Circular RNA revealed as drug target for lung squamous cell cancer

After finding that the circular RNA called CDR1as plays a role in driving metastasis, researchers have identified it as a potential target for lung squamous cancer.

RNA to treat lung cancer

New cancer research has revealed the possibility of targeting a specific circular RNA, known as CDR1as, to attack lung squamous cell cancer. The study was led by scientists at the University of North Carolina at Chapel Hill (UNC) Lineberger Comprehensive Cancer Center, US. 

Previous researchers have dismissed RNAs that joined ends to form circles as splicing errors. However, former UNC Lineberger director Dr Ned Sharpless, among others, revealed that these RNAs are highly abundant and compromise a new class of RNA called circRNAs.

Many circRNAs, including CDR1as, are thought to work by targeting and inhibiting other RNAs. However, after years of investigation, the researchers discovered that one of the keys to how CDR1as works was through an unstudied protein called CDR1. With the help of several collaborators, they found the answer by looking at Golgi trafficking.

Golgi bodies ensure that the proteins a cell produces exert their designed function. For cancer cells, this means that Golgi must reposition themselves so the cells can metastasise to other parts of the body. This new research uncovers some of the first connections of circRNAs with Golgi trafficking.

“We found that CDR1as plays a large role in driving metastasis in lung squamous cancer,” said study senior author Associate Professor Chad Pecot. “However, because nothing was really known about CDR1, the protein regulated by CDR1as, our journey was just beginning. We eventually determined that CDR1 in part operates by increasing Golgi trafficking, which we found to be critical to its role in helping cancer spread.”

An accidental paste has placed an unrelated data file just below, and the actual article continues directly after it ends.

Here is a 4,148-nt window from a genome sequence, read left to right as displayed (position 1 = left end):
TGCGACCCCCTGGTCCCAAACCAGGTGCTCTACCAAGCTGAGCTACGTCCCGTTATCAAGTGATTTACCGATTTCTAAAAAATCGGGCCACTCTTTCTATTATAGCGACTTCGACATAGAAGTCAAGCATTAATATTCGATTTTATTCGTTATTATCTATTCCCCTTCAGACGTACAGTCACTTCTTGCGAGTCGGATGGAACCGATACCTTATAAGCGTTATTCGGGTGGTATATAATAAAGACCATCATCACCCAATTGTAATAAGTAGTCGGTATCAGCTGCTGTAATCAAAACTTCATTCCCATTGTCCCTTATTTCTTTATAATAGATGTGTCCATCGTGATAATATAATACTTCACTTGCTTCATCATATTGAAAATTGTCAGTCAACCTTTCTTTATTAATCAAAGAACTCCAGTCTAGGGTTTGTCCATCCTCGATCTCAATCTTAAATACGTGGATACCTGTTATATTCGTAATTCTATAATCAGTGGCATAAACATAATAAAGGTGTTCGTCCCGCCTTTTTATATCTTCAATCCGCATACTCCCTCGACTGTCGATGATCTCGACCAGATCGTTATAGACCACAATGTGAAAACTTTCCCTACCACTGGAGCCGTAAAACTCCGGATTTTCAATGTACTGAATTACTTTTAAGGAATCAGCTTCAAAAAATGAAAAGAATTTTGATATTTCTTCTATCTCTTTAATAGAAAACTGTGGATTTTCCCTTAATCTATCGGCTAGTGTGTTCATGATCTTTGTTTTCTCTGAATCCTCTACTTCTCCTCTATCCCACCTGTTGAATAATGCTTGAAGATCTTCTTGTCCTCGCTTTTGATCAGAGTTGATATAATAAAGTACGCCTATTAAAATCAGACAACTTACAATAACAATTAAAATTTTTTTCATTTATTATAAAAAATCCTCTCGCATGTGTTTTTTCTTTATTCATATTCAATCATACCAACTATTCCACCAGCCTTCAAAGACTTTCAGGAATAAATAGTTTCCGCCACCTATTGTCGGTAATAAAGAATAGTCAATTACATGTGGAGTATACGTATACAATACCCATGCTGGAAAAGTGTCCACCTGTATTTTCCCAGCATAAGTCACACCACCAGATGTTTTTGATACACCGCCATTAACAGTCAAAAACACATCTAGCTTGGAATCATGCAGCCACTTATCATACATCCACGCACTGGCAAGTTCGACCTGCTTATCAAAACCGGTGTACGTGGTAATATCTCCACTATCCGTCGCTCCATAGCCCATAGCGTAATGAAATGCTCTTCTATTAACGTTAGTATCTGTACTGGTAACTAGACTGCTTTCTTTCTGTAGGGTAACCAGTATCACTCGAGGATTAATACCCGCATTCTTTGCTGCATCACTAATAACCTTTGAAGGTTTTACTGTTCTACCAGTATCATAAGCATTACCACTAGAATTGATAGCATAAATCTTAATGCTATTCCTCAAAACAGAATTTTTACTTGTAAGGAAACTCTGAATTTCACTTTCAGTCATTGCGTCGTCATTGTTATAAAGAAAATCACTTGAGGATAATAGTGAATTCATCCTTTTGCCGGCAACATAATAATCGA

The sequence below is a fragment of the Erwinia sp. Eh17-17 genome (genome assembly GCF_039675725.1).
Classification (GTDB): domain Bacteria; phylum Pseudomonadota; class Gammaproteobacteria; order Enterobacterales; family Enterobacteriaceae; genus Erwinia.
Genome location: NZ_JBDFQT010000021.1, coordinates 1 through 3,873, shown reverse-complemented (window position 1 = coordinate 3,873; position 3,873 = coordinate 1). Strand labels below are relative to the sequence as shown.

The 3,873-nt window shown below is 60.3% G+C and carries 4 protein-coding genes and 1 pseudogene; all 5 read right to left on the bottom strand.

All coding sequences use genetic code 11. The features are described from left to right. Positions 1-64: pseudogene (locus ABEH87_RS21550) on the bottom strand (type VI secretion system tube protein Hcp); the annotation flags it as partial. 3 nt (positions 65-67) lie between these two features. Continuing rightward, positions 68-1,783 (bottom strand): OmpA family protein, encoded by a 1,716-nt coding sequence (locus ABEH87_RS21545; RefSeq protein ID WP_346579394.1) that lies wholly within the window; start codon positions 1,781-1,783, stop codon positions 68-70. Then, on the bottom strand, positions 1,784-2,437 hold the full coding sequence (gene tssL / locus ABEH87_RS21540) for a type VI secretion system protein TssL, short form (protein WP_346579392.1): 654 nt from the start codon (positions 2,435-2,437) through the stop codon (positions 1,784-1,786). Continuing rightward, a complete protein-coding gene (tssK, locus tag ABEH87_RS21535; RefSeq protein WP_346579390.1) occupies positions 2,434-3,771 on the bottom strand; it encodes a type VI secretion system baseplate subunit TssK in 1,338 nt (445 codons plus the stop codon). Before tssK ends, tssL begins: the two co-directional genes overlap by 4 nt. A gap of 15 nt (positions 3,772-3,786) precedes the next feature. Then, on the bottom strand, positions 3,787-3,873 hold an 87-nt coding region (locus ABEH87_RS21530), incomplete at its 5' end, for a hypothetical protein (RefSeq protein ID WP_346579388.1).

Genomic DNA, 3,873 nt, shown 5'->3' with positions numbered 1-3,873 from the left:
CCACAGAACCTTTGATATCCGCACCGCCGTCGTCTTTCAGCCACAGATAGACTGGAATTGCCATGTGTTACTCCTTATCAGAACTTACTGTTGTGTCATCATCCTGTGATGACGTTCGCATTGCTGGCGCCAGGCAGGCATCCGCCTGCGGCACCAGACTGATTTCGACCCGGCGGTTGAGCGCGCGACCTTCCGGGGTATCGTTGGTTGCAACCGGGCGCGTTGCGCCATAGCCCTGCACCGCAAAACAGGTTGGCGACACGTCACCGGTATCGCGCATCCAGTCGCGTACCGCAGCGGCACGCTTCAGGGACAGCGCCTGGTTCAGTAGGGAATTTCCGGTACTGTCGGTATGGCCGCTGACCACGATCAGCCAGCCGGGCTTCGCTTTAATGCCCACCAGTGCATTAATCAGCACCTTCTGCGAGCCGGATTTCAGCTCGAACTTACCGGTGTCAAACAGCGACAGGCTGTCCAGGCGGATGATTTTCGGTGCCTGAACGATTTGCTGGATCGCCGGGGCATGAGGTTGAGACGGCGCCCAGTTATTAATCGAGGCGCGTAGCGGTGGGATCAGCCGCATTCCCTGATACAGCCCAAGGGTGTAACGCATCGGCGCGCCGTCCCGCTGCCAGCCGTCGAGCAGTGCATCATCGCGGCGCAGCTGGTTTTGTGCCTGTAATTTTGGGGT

The researchers say they will continue to explore both CDR1as and CDR1. According to Pecot, this circRNA and protein both represent attractive drug targets because they are usually not turned on in the rest of the body. Therefore, blocking them would be destructive to cancer cells but should not cause much toxicity to the rest of the body.

“The study of CDR1as is only just beginning and our research highlights a new mechanism for circRNA function that has implications beyond cancer biology,” said study first author Dr Emily Harrison.

“Cancer is revealing, at a rapid pace, that it has many more vulnerabilities than we previously believed, including the one we have elucidated, which undoubtedly means better treatment options ahead,” said Pecot. “I’m very hopeful, based on our work and much of what is being done in the field of drug development, that many new medicines are on the horizon.”

The results from this study on RNA are published in Cancer Research.